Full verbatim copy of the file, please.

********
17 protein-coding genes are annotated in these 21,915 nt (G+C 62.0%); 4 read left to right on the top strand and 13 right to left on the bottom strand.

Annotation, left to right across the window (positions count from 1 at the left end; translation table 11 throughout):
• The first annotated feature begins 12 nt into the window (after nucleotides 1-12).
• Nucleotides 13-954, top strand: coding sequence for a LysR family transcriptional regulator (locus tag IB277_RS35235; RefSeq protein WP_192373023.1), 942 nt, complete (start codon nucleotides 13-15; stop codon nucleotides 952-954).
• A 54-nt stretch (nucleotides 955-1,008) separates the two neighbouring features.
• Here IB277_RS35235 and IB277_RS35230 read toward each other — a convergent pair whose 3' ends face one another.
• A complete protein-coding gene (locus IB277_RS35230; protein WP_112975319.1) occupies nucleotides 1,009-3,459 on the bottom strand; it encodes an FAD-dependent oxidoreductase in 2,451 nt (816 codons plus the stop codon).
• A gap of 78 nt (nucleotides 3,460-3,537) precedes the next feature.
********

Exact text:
17 protein-coding genes are annotated in these 21,915 nt (G+C 62.0%); 4 read left to right on the top strand and 13 right to left on the bottom strand.

Annotation, left to right across the window (positions count from 1 at the left end; translation table 11 throughout):
• The first annotated feature begins 12 nt into the window (after nucleotides 1-12).
• Nucleotides 13-954, top strand: coding sequence for a LysR family transcriptional regulator (locus tag IB277_RS35235; RefSeq protein WP_192373023.1), 942 nt, complete (start codon nucleotides 13-15; stop codon nucleotides 952-954).
• A 54-nt stretch (nucleotides 955-1,008) separates the two neighbouring features.
• Here IB277_RS35235 and IB277_RS35230 read toward each other — a convergent pair whose 3' ends face one another.
• A complete protein-coding gene (locus IB277_RS35230; protein WP_112975319.1) occupies nucleotides 1,009-3,459 on the bottom strand; it encodes an FAD-dependent oxidoreductase in 2,451 nt (816 codons plus the stop codon).
• A gap of 78 nt (nucleotides 3,460-3,537) precedes the next feature.